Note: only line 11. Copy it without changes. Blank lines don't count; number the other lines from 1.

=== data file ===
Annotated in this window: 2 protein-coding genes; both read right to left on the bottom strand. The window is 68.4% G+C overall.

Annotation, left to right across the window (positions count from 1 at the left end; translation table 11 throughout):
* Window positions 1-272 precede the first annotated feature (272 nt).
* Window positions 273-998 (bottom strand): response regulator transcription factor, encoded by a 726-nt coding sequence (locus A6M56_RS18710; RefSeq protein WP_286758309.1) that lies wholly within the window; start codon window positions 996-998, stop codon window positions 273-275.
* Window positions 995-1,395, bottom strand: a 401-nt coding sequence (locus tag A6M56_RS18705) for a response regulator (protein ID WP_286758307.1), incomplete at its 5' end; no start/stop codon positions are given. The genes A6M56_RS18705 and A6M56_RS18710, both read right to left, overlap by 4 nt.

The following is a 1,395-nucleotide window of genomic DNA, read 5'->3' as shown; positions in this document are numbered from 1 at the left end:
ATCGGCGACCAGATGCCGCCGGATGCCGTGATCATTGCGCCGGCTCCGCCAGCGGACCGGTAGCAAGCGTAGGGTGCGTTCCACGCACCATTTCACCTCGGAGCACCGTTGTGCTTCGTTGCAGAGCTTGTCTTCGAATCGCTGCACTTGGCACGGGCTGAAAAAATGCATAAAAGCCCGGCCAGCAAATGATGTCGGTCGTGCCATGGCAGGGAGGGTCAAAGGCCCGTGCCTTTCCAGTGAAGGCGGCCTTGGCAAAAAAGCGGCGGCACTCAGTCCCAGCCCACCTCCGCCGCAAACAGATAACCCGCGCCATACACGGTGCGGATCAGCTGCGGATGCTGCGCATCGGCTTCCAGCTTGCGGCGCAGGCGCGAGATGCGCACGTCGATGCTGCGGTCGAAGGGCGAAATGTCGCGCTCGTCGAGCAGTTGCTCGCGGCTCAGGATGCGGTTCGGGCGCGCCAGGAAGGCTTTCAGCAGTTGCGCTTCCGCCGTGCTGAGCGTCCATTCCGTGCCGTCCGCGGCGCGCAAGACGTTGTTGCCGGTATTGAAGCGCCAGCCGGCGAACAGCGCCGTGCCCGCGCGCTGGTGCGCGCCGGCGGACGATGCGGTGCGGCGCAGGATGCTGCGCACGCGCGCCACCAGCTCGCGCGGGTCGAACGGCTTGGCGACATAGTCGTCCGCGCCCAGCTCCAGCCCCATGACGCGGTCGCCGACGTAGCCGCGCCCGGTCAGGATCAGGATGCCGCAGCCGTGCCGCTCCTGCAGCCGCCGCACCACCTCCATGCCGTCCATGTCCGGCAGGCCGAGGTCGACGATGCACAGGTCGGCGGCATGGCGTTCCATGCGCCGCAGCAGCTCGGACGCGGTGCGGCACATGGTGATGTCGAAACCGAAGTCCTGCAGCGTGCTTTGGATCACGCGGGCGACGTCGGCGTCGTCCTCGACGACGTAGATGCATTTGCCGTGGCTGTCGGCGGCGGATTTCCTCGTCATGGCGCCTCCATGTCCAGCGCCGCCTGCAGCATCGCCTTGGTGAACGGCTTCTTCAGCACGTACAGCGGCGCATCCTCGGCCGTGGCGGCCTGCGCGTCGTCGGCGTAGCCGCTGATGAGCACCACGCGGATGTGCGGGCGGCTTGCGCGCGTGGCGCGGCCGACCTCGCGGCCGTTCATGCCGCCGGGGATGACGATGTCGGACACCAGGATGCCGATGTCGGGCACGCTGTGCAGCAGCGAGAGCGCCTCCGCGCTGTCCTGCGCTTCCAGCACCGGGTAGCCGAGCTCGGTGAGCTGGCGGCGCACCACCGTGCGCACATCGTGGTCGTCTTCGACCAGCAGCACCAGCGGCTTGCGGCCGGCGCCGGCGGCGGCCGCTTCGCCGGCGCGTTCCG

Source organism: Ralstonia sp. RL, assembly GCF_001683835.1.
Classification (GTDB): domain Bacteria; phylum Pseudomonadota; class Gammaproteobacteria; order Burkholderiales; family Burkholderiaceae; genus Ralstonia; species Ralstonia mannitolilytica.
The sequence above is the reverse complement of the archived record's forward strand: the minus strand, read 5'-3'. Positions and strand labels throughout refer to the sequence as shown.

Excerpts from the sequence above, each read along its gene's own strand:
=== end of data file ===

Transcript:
Excerpts from the sequence above, each read along its gene's own strand: